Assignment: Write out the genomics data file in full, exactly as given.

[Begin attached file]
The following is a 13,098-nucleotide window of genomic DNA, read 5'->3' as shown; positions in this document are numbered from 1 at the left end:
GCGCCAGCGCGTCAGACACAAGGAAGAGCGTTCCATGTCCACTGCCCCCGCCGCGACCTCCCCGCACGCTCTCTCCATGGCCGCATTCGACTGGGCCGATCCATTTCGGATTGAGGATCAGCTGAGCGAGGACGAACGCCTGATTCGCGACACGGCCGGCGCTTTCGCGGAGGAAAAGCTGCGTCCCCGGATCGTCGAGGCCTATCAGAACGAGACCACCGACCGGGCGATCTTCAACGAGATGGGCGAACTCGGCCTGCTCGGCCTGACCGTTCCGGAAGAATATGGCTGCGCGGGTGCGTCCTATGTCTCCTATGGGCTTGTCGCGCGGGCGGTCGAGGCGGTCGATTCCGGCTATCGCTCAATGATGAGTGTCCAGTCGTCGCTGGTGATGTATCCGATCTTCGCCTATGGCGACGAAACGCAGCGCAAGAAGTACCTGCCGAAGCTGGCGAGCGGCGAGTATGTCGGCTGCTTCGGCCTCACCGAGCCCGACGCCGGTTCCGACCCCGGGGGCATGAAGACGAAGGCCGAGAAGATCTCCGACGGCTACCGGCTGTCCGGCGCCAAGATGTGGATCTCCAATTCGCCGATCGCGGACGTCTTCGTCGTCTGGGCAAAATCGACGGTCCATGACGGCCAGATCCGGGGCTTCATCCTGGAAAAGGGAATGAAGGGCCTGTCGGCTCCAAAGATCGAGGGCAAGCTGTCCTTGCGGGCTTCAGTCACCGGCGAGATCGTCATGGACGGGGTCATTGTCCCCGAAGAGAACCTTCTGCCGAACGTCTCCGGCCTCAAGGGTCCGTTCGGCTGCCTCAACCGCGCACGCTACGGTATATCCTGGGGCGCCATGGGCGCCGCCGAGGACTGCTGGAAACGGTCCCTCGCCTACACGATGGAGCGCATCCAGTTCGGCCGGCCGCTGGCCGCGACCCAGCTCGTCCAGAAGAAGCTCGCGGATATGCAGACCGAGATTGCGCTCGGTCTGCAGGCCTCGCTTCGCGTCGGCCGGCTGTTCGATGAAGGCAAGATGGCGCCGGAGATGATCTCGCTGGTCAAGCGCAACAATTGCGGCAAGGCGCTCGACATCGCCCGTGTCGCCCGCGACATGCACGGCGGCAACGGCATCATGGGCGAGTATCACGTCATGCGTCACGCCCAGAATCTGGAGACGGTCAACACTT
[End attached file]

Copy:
The following is a 13,098-nucleotide window of genomic DNA, read 5'->3' as shown; positions in this document are numbered from 1 at the left end:
GCGCCAGCGCGTCAGACACAAGGAAGAGCGTTCCATGTCCACTGCCCCCGCCGCGACCTCCCCGCACGCTCTCTCCATGGCCGCATTCGACTGGGCCGATCCATTTCGGATTGAGGATCAGCTGAGCGAGGACGAACGCCTGATTCGCGACACGGCCGGCGCTTTCGCGGAGGAAAAGCTGCGTCCCCGGATCGTCGAGGCCTATCAGAACGAGACCACCGACCGGGCGATCTTCAACGAGATGGGCGAACTCGGCCTGCTCGGCCTGACCGTTCCGGAAGAATATGGCTGCGCGGGTGCGTCCTATGTCTCCTATGGGCTTGTCGCGCGGGCGGTCGAGGCGGTCGATTCCGGCTATCGCTCAATGATGAGTGTCCAGTCGTCGCTGGTGATGTATCCGATCTTCGCCTATGGCGACGAAACGCAGCGCAAGAAGTACCTGCCGAAGCTGGCGAGCGGCGAGTATGTCGGCTGCTTCGGCCTCACCGAGCCCGACGCCGGTTCCGACCCCGGGGGCATGAAGACGAAGGCCGAGAAGATCTCCGACGGCTACCGGCTGTCCGGCGCCAAGATGTGGATCTCCAATTCGCCGATCGCGGACGTCTTCGTCGTCTGGGCAAAATCGACGGTCCATGACGGCCAGATCCGGGGCTTCATCCTGGAAAAGGGAATGAAGGGCCTGTCGGCTCCAAAGATCGAGGGCAAGCTGTCCTTGCGGGCTTCAGTCACCGGCGAGATCGTCATGGACGGGGTCATTGTCCCCGAAGAGAACCTTCTGCCGAACGTCTCCGGCCTCAAGGGTCCGTTCGGCTGCCTCAACCGCGCACGCTACGGTATATCCTGGGGCGCCATGGGCGCCGCCGAGGACTGCTGGAAACGGTCCCTCGCCTACACGATGGAGCGCATCCAGTTCGGCCGGCCGCTGGCCGCGACCCAGCTCGTCCAGAAGAAGCTCGCGGATATGCAGACCGAGATTGCGCTCGGTCTGCAGGCCTCGCTTCGCGTCGGCCGGCTGTTCGATGAAGGCAAGATGGCGCCGGAGATGATCTCGCTGGTCAAGCGCAACAATTGCGGCAAGGCGCTCGACATCGCCCGTGTCGCCCGCGACATGCACGGCGGCAACGGCATCATGGGCGAGTATCACGTCATGCGTCACGCCCAGAATCTGGAGACGGTCAACACTT